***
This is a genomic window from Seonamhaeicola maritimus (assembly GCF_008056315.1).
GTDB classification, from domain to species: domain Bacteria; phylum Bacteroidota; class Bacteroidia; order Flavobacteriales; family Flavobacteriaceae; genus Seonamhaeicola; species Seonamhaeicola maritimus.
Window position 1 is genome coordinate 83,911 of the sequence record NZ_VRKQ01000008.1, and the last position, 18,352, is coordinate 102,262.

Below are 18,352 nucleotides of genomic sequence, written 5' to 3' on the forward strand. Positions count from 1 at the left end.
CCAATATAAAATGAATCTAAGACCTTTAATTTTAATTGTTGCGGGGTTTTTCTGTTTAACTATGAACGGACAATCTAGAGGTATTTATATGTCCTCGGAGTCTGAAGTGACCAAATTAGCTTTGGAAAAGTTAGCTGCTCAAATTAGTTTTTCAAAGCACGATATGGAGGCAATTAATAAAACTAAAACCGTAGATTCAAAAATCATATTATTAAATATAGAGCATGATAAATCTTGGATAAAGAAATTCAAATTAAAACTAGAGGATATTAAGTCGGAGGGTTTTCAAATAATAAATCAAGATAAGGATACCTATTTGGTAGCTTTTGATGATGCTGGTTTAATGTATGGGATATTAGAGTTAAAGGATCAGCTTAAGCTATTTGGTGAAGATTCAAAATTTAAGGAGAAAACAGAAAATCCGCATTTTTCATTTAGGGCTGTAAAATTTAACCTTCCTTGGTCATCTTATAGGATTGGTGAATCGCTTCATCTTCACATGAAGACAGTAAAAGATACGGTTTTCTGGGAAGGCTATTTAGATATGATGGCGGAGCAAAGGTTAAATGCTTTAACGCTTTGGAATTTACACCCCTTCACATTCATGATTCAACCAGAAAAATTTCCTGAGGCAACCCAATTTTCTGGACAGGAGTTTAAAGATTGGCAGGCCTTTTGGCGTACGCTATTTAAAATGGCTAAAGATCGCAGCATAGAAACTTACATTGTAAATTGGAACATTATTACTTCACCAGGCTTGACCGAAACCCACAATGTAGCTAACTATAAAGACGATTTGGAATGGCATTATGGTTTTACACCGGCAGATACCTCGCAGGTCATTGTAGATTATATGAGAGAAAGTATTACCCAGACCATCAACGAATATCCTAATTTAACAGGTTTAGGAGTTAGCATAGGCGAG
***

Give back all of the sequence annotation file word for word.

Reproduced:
This is a genomic window from Seonamhaeicola maritimus (assembly GCF_008056315.1).
GTDB classification, from domain to species: domain Bacteria; phylum Bacteroidota; class Bacteroidia; order Flavobacteriales; family Flavobacteriaceae; genus Seonamhaeicola; species Seonamhaeicola maritimus.
Window position 1 is genome coordinate 83,911 of the sequence record NZ_VRKQ01000008.1, and the last position, 18,352, is coordinate 102,262.

Below are 18,352 nucleotides of genomic sequence, written 5' to 3' on the forward strand. Positions count from 1 at the left end.
CCAATATAAAATGAATCTAAGACCTTTAATTTTAATTGTTGCGGGGTTTTTCTGTTTAACTATGAACGGACAATCTAGAGGTATTTATATGTCCTCGGAGTCTGAAGTGACCAAATTAGCTTTGGAAAAGTTAGCTGCTCAAATTAGTTTTTCAAAGCACGATATGGAGGCAATTAATAAAACTAAAACCGTAGATTCAAAAATCATATTATTAAATATAGAGCATGATAAATCTTGGATAAAGAAATTCAAATTAAAACTAGAGGATATTAAGTCGGAGGGTTTTCAAATAATAAATCAAGATAAGGATACCTATTTGGTAGCTTTTGATGATGCTGGTTTAATGTATGGGATATTAGAGTTAAAGGATCAGCTTAAGCTATTTGGTGAAGATTCAAAATTTAAGGAGAAAACAGAAAATCCGCATTTTTCATTTAGGGCTGTAAAATTTAACCTTCCTTGGTCATCTTATAGGATTGGTGAATCGCTTCATCTTCACATGAAGACAGTAAAAGATACGGTTTTCTGGGAAGGCTATTTAGATATGATGGCGGAGCAAAGGTTAAATGCTTTAACGCTTTGGAATTTACACCCCTTCACATTCATGATTCAACCAGAAAAATTTCCTGAGGCAACCCAATTTTCTGGACAGGAGTTTAAAGATTGGCAGGCCTTTTGGCGTACGCTATTTAAAATGGCTAAAGATCGCAGCATAGAAACTTACATTGTAAATTGGAACATTATTACTTCACCAGGCTTGACCGAAACCCACAATGTAGCTAACTATAAAGACGATTTGGAATGGCATTATGGTTTTACACCGGCAGATACCTCGCAGGTCATTGTAGATTATATGAGAGAAAGTATTACCCAGACCATCAACGAATATCCTAATTTAACAGGTTTAGGAGTTAGCATAGGCGAG